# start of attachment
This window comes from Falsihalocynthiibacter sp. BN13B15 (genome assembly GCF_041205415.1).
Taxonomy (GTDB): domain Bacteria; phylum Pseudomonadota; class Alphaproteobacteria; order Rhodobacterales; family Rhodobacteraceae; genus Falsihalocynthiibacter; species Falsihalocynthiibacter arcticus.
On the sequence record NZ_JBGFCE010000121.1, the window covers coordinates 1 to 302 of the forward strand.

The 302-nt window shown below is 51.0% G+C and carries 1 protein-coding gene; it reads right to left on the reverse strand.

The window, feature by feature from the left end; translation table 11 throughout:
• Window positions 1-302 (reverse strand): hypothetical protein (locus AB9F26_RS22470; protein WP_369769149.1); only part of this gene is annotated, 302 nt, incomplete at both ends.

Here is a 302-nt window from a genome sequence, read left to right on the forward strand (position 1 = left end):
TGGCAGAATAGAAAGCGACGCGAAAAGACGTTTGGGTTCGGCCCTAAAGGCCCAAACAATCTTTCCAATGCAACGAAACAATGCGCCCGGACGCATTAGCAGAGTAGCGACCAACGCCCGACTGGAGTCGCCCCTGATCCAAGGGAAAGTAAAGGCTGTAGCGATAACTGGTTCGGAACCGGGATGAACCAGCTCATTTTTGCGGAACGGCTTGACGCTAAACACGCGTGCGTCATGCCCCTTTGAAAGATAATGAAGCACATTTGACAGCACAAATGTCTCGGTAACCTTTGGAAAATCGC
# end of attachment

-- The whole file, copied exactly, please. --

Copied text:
This window comes from Falsihalocynthiibacter sp. BN13B15 (genome assembly GCF_041205415.1).
Taxonomy (GTDB): domain Bacteria; phylum Pseudomonadota; class Alphaproteobacteria; order Rhodobacterales; family Rhodobacteraceae; genus Falsihalocynthiibacter; species Falsihalocynthiibacter arcticus.
On the sequence record NZ_JBGFCE010000121.1, the window covers coordinates 1 to 302 of the forward strand.

The 302-nt window shown below is 51.0% G+C and carries 1 protein-coding gene; it reads right to left on the reverse strand.

The window, feature by feature from the left end; translation table 11 throughout:
• Window positions 1-302 (reverse strand): hypothetical protein (locus AB9F26_RS22470; protein WP_369769149.1); only part of this gene is annotated, 302 nt, incomplete at both ends.

Here is a 302-nt window from a genome sequence, read left to right on the forward strand (position 1 = left end):
TGGCAGAATAGAAAGCGACGCGAAAAGACGTTTGGGTTCGGCCCTAAAGGCCCAAACAATCTTTCCAATGCAACGAAACAATGCGCCCGGACGCATTAGCAGAGTAGCGACCAACGCCCGACTGGAGTCGCCCCTGATCCAAGGGAAAGTAAAGGCTGTAGCGATAACTGGTTCGGAACCGGGATGAACCAGCTCATTTTTGCGGAACGGCTTGACGCTAAACACGCGTGCGTCATGCCCCTTTGAAAGATAATGAAGCACATTTGACAGCACAAATGTCTCGGTAACCTTTGGAAAATCGC